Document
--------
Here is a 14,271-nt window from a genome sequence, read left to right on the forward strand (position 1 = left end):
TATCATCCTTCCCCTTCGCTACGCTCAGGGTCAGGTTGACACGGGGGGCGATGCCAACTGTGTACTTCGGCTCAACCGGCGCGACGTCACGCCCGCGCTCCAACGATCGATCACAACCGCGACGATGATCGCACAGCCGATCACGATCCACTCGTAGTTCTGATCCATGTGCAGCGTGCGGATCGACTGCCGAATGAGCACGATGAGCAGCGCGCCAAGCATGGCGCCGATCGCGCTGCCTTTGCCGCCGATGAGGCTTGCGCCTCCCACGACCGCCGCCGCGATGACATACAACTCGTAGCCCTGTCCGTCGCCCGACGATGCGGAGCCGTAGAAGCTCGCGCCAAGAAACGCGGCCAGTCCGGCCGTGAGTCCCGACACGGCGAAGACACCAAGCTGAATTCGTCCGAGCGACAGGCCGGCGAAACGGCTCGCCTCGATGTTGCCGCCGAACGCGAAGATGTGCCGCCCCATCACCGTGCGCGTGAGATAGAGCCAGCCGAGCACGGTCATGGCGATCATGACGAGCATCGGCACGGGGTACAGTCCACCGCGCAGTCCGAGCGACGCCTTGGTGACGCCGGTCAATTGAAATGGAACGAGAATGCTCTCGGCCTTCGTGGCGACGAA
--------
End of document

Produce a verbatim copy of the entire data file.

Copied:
Here is a 14,271-nt window from a genome sequence, read left to right on the forward strand (position 1 = left end):
TATCATCCTTCCCCTTCGCTACGCTCAGGGTCAGGTTGACACGGGGGGCGATGCCAACTGTGTACTTCGGCTCAACCGGCGCGACGTCACGCCCGCGCTCCAACGATCGATCACAACCGCGACGATGATCGCACAGCCGATCACGATCCACTCGTAGTTCTGATCCATGTGCAGCGTGCGGATCGACTGCCGAATGAGCACGATGAGCAGCGCGCCAAGCATGGCGCCGATCGCGCTGCCTTTGCCGCCGATGAGGCTTGCGCCTCCCACGACCGCCGCCGCGATGACATACAACTCGTAGCCCTGTCCGTCGCCCGACGATGCGGAGCCGTAGAAGCTCGCGCCAAGAAACGCGGCCAGTCCGGCCGTGAGTCCCGACACGGCGAAGACACCAAGCTGAATTCGTCCGAGCGACAGGCCGGCGAAACGGCTCGCCTCGATGTTGCCGCCGAACGCGAAGATGTGCCGCCCCATCACCGTGCGCGTGAGATAGAGCCAGCCGAGCACGGTCATGGCGATCATGACGAGCATCGGCACGGGGTACAGTCCACCGCGCAGTCCGAGCGACGCCTTGGTGACGCCGGTCAATTGAAATGGAACGAGAATGCTCTCGGCCTTCGTGGCGACGAA